The armies of those earlier conflicts were smaller, making the area over which they fought smaller. And fewer engagements, too — there were 384 principle battles of the Civil War, but just 243 battles from the Revolution and the War of 1812 combined, and many of those are already gone forever!
As it stands right now, I cannot imagine that we will have the opportunity to engage in more than a handful of Campaign 1776 preservation efforts in a given year (as opposed to the 40 to 50 Civil War transactions we tackle each year) – but by their very nature, they will be extremely urgent and important.
And as always, we will seek to put together incredible matching opportunities that multiply the value of every dollar you donate for the cause of battlefield preservation, such as the break we have at Princeton right now, where there is a $36-to-$1 match in place.
Come back with me to that frigid morning, January 3, 1777, as General George Washington executed a bold stroke – eager to follow up on his improbable Christmas night victory at Trenton, after he famously crossed the Delaware River, and before the expiration of 90-day enlistments threatened to dissolve his army completely.
Evading Cornwallis’ main army, Washington and his outnumbered army stole a night march, to attack the British reserve troops and baggage train, headquartered at Princeton.
But as Washington’s forces approached the town, the British commander there spotted the American vanguard, and fighting flared. Lines of infantry blazed away at each other from a mere 40 yards, until finally the Redcoats launched a howling, furious bayonet attack, causing the Americans to break.
American General Hugh Mercer – fighting off the blows with his sword – was bayonetted seven times and left for dead, as were many other American officers and men. It was into this swirling chaos, with the army on the brink of destruction, that – in the words of historian Richard M. Ketchum – “a tall man on a white horse could be seen galloping toward the scene of battle.” Washington had arrived on the Princeton battlefield.
Washington rallied his men, gave the order to advance, and led them to within 30 yards of the British line, ordering them to fire. The British returned the volley. Historian W.J. Wood writes that “Colonel John Fitzgerald of [Washington’s] staff covered his eyes so that he would not see his commander blasted from the saddle. Yet when the smoke began to clear, there was Washington, standing in his stirrups, calmly waving his men forward.”
It was too much for the British, and now it was their turn to break and run, with Washington shouting, “It’s a fine fox chase, boys!” as he led the pursuit. Some British soldiers retreated all the way to Nassau Hall (now Princeton University) in the town, until a young artillery captain named Alexander Hamilton fired a few shots into the grand building, one of which, legend has it, beheaded a portrait of King George II. The 194 British defenders finally waved a white flag, ending the Battle of Princeton.
The target property at Princeton is shown here, to the right of the colonnades. (Doug Ullman)
Those patriots who fought and fell on fields in Massachusetts, New York and New Jersey deserve to have their sacrifices remembered and honored just as much as those who took up arms “four score and seven years” later in Virginia, Tennessee and Missouri. All these battlefields are hallowed ground. They are living memorials to this nation’s brave soldiers, past, present and future.
I believe that my duty is to present to you opportunities that help you fulfill your personal goals in saving America’s heritage. That’s why today, I invite you to become a Charter Member of Campaign 1776.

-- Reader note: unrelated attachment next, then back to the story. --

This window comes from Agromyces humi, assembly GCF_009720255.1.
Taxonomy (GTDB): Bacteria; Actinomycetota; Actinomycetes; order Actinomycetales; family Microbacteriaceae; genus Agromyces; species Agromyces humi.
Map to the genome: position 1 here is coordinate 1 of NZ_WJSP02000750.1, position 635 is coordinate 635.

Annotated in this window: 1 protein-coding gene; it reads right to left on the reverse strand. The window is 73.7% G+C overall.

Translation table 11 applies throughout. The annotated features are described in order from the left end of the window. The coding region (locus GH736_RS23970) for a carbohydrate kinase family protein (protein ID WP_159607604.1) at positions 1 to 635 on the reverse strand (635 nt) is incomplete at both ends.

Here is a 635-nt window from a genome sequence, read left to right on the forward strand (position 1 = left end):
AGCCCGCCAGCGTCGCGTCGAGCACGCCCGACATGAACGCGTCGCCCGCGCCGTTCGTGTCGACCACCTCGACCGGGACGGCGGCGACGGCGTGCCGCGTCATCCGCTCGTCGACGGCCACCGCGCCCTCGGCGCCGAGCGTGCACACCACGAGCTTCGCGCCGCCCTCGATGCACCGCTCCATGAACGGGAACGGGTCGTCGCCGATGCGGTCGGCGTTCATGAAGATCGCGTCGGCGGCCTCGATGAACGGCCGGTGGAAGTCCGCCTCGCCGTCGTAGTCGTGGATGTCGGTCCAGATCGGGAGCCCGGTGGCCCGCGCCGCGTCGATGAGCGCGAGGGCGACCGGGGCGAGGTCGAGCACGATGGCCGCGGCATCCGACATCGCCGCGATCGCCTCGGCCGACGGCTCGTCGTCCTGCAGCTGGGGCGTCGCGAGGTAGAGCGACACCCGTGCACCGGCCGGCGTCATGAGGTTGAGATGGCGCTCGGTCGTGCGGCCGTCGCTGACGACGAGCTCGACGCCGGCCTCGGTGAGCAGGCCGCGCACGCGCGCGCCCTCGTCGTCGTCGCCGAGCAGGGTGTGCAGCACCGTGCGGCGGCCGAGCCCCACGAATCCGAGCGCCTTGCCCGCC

By supporting Campaign 1776 today — taking advantage of the great $36-to-$1 matching opportunity to help save these 4 crucial acres at the Princeton Battlefield — I will make you a Charter Member for a full year. You — like those brave patriots who answered our young nation’s call 238 years ago — will be one of the first people in the world to rally on the banner of Revolutionary War battlefield preservation.
Even more exciting, part of our $25,000 contribution will go to fund a “ground penetrating radar” study, as it is entirely possible that there are soldier graves on this property from the Battle of Princeton. (Remember, after the Revolutionary War, soldiers’ bodies were not exhumed and later moved to large national cemeteries, as they were during the Civil War; you were buried where you fell. I don’t know about you, but the thought of perhaps finding long-lost “patriot graves” gets my heart pumping.)
This National Geographic Map showing every battle of the Revolutionary War and the War of 1812 is yours for your gift of $50 or more to save Princeton. (National Geographic)
If you could support this effort today with your gift of $50 or more, it will be my honor to send you a very special gift — a beautiful, double-sided map produced by the National Geographic Society, which shows every battle of the Revolutionary War and the War of 1812. I predict this map will come in handy over the next few years, when you get an occasional letter from me about an opportunity to save more hallowed ground.
In closing, let me leave you with a note I recently received from Jack Warren, Executive Director of the Society of the Cincinnati, the fraternal organization created by the officers in Washington’s army.
“Many of the battlefields of our Revolutionary War were lost long ago — buried beneath the concrete and asphalt of Brooklyn and Trenton and consumed by the sprawl of Boston, New York and Philadelphia. The few that remain unspoiled are precious reminders of the long and desperate struggle to achieve American independence and create a republic dedicated to the liberty of ordinary people. We have to save them, and no organization is better equipped to lead us than the Civil War Trust through Campaign 1776 — the most effective historic preservation organization in the United States.”
With deep gratitude and appreciation,
P.S. Please see the information about the benefits of becoming a charter member of Campaign 1776 today, and visit our website at www.campaign1776.org/princeton. But of course, the greatest benefit is the knowledge that you are helping to save even more of our nation’s history and heritage for future generations. That makes you a hero, in my book. There has never been a national push like this to protect Revolutionary War and War of 1812 battlefields. And given the remarkable success you and I have achieved at saving Civil War battlefields, don’t we owe it to those future generations of Americans to save this part of our history, too? I obviously think so, and hope you will join me as a Charter Member of Campaign 1776 right now. Thank you again.